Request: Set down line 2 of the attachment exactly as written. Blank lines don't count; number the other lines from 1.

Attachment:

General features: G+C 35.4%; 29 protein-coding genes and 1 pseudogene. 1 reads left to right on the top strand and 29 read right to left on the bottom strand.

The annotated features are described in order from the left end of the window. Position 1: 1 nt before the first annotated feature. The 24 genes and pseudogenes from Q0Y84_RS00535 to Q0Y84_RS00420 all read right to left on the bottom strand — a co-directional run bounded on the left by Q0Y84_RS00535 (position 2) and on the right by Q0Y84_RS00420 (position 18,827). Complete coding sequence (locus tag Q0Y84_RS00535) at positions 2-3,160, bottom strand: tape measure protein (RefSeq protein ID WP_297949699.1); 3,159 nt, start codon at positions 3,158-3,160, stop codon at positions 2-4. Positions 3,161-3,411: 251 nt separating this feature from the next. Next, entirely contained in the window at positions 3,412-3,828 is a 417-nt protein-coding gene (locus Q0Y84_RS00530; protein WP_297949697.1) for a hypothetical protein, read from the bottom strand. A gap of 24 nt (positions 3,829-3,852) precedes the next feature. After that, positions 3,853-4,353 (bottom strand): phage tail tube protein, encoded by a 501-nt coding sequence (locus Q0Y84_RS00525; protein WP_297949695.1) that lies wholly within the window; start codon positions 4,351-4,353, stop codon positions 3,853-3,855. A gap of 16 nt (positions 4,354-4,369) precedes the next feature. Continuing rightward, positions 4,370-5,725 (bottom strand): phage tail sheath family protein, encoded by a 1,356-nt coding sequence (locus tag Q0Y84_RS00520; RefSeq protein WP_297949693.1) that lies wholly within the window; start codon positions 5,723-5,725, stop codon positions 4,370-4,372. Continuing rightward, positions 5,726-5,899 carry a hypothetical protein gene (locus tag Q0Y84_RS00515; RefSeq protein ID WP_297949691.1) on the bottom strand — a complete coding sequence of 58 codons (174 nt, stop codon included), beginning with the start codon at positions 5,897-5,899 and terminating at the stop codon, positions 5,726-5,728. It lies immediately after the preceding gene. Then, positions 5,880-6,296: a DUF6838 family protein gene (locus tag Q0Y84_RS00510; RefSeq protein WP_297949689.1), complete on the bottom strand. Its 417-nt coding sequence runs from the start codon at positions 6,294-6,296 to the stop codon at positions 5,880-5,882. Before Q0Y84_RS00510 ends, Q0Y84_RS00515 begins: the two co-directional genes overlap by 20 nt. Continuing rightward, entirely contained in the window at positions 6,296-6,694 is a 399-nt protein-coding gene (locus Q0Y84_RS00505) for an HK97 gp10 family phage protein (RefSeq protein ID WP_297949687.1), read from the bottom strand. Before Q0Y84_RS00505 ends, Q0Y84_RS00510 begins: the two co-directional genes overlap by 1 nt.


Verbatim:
The annotated features are described in order from the left end of the window. Position 1: 1 nt before the first annotated feature. The 24 genes and pseudogenes from Q0Y84_RS00535 to Q0Y84_RS00420 all read right to left on the bottom strand — a co-directional run bounded on the left by Q0Y84_RS00535 (position 2) and on the right by Q0Y84_RS00420 (position 18,827). Complete coding sequence (locus tag Q0Y84_RS00535) at positions 2-3,160, bottom strand: tape measure protein (RefSeq protein ID WP_297949699.1); 3,159 nt, start codon at positions 3,158-3,160, stop codon at positions 2-4. Positions 3,161-3,411: 251 nt separating this feature from the next. Next, entirely contained in the window at positions 3,412-3,828 is a 417-nt protein-coding gene (locus Q0Y84_RS00530; protein WP_297949697.1) for a hypothetical protein, read from the bottom strand. A gap of 24 nt (positions 3,829-3,852) precedes the next feature. After that, positions 3,853-4,353 (bottom strand): phage tail tube protein, encoded by a 501-nt coding sequence (locus Q0Y84_RS00525; protein WP_297949695.1) that lies wholly within the window; start codon positions 4,351-4,353, stop codon positions 3,853-3,855. A gap of 16 nt (positions 4,354-4,369) precedes the next feature. Continuing rightward, positions 4,370-5,725 (bottom strand): phage tail sheath family protein, encoded by a 1,356-nt coding sequence (locus tag Q0Y84_RS00520; RefSeq protein WP_297949693.1) that lies wholly within the window; start codon positions 5,723-5,725, stop codon positions 4,370-4,372. Continuing rightward, positions 5,726-5,899 carry a hypothetical protein gene (locus tag Q0Y84_RS00515; RefSeq protein ID WP_297949691.1) on the bottom strand — a complete coding sequence of 58 codons (174 nt, stop codon included), beginning with the start codon at positions 5,897-5,899 and terminating at the stop codon, positions 5,726-5,728. It lies immediately after the preceding gene. Then, positions 5,880-6,296: a DUF6838 family protein gene (locus tag Q0Y84_RS00510; RefSeq protein WP_297949689.1), complete on the bottom strand. Its 417-nt coding sequence runs from the start codon at positions 6,294-6,296 to the stop codon at positions 5,880-5,882. Before Q0Y84_RS00510 ends, Q0Y84_RS00515 begins: the two co-directional genes overlap by 20 nt. Continuing rightward, entirely contained in the window at positions 6,296-6,694 is a 399-nt protein-coding gene (locus Q0Y84_RS00505) for an HK97 gp10 family phage protein (RefSeq protein ID WP_297949687.1), read from the bottom strand. Before Q0Y84_RS00505 ends, Q0Y84_RS00510 begins: the two co-directional genes overlap by 1 nt.